Hello, scribe tribe!
Recently, I’ve been posting writing tips every Tuesday on my Facebook page, where I give my audience a new tip every week. Then I figured, why limit myself to Facebook? Why don’t I just start blogging my bit of writing knowledge for the world to see? So, here I am, entering the world of blogging!
I’m starting this blog off with a series of posts, which will be released every Tuesday, answering the question that’s on every aspiring writer’s mind: How do I write a book?
To answer this question, I’m going to go into detail, step by step, on my organized process of writing a book.
Let’s start this relationship off on the right foot by letting you know that I am not a panster! I’m an outliner through and through, baby.
I know that some people find outlining to be a creativity killer, or just something that doesn’t work for them in general, and that’s okay! This tip will still be beneficial for you.
For example, there are two main messages in my book, Weathering the Wicked, book 1 of The Chronicles of Folklaria. The first message is one of facing your fears; this message is clear through June’s crippling anxiety that is constantly getting in the way of her ambitions and responsibilities as a prophesied savior. The other message is a progressive approach to spirituality--a message that will empower those who don’t subscribe to traditional beliefs on the subject. This message is clear by the world in takes place in, Folklaria, where June travels to, in search of her missing twin sister.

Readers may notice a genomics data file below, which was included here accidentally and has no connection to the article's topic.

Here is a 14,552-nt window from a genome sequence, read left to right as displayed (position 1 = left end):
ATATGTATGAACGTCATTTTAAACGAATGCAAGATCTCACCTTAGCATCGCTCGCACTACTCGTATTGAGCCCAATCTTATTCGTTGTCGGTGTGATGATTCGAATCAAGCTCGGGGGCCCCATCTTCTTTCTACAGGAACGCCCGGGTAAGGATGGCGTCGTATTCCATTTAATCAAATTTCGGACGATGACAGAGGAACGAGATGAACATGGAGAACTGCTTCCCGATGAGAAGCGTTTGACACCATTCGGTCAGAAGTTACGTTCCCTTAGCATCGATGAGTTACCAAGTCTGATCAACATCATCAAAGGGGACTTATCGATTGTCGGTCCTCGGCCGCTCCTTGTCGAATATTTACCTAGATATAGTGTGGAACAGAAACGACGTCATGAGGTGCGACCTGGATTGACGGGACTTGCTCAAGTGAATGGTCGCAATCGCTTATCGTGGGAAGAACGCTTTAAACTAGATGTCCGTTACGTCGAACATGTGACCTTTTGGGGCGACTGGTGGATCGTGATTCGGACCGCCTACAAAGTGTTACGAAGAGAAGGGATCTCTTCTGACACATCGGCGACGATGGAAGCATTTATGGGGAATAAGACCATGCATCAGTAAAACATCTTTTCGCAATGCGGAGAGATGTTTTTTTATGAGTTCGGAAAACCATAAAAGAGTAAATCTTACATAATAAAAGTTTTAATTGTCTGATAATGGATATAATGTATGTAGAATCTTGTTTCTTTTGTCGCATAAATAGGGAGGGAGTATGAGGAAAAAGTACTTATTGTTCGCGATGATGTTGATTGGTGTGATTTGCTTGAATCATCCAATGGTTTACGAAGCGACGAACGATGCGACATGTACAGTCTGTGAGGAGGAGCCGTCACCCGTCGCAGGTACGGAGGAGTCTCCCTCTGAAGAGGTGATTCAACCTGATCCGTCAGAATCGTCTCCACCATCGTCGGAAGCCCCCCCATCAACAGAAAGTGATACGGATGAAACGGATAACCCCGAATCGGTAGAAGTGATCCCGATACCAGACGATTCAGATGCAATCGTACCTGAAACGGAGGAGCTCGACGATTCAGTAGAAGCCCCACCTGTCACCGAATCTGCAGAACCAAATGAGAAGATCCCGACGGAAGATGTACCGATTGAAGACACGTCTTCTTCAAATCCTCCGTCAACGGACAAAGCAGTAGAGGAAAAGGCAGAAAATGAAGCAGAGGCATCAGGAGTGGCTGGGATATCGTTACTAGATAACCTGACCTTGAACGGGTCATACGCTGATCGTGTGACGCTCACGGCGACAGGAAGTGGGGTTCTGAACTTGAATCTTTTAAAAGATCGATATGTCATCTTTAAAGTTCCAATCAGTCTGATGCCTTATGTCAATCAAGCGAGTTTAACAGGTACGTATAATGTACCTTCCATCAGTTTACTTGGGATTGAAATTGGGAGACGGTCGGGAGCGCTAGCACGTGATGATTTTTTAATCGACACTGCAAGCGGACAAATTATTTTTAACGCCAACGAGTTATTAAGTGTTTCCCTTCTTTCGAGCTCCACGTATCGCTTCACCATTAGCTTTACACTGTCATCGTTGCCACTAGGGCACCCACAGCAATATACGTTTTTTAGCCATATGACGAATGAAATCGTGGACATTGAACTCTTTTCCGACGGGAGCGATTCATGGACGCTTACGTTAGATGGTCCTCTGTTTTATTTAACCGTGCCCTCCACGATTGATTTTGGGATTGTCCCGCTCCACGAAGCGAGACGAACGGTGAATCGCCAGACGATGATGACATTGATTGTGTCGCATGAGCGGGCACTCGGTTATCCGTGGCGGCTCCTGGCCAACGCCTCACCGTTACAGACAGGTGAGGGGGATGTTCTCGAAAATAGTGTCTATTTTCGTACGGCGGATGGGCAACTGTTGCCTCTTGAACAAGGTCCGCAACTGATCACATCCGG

When people read my book, my hope is for them to, not only escape in a page-turning fantasy that will leave them wanting more, but also to leave them with deep and thought-provoking lessons that they can take with them long after the final page is read.
I start by brainstorming my ideas. No rhyme or reason to my note-taking, just whatever comes to my mind about the world it takes place in, the plot, characters, etc.
Once I have a pretty good idea of what I’m working with, I ALWAYS write down the message of my story.
During the launch of A Novel Connection, I would ask the authors a series of questions they would include in their book submission. One of the questions was ‘What is the message of your story?’ Some people had deeper responses, while others had weaker ones; but there was one that stood out to me. They wrote, “No real message in my book. Just a good story.”
Immediately, I was put off.
There are millions of books published…
If you want your book to really touch the reader and leave a lasting impression, you MUST have a message: A lesson the reader will take away from your story.
If you’re in the middle of writing something, ask yourself this: What is the message of my book? If you don’t know the answer, then stop what you are doing and figure it out! There are a million different messages a book can have:
With millions of published books, I do whatever I can to bump myself up the leaderboard, and this is an important one.
What is the message you want to convey to your reader? Figure it out, and don’t keep writing your story until you have it! If you have your message before you keep writing, then that message will naturally come out when you write it.
Stay tuned! Next week, I will get into writing outlines.
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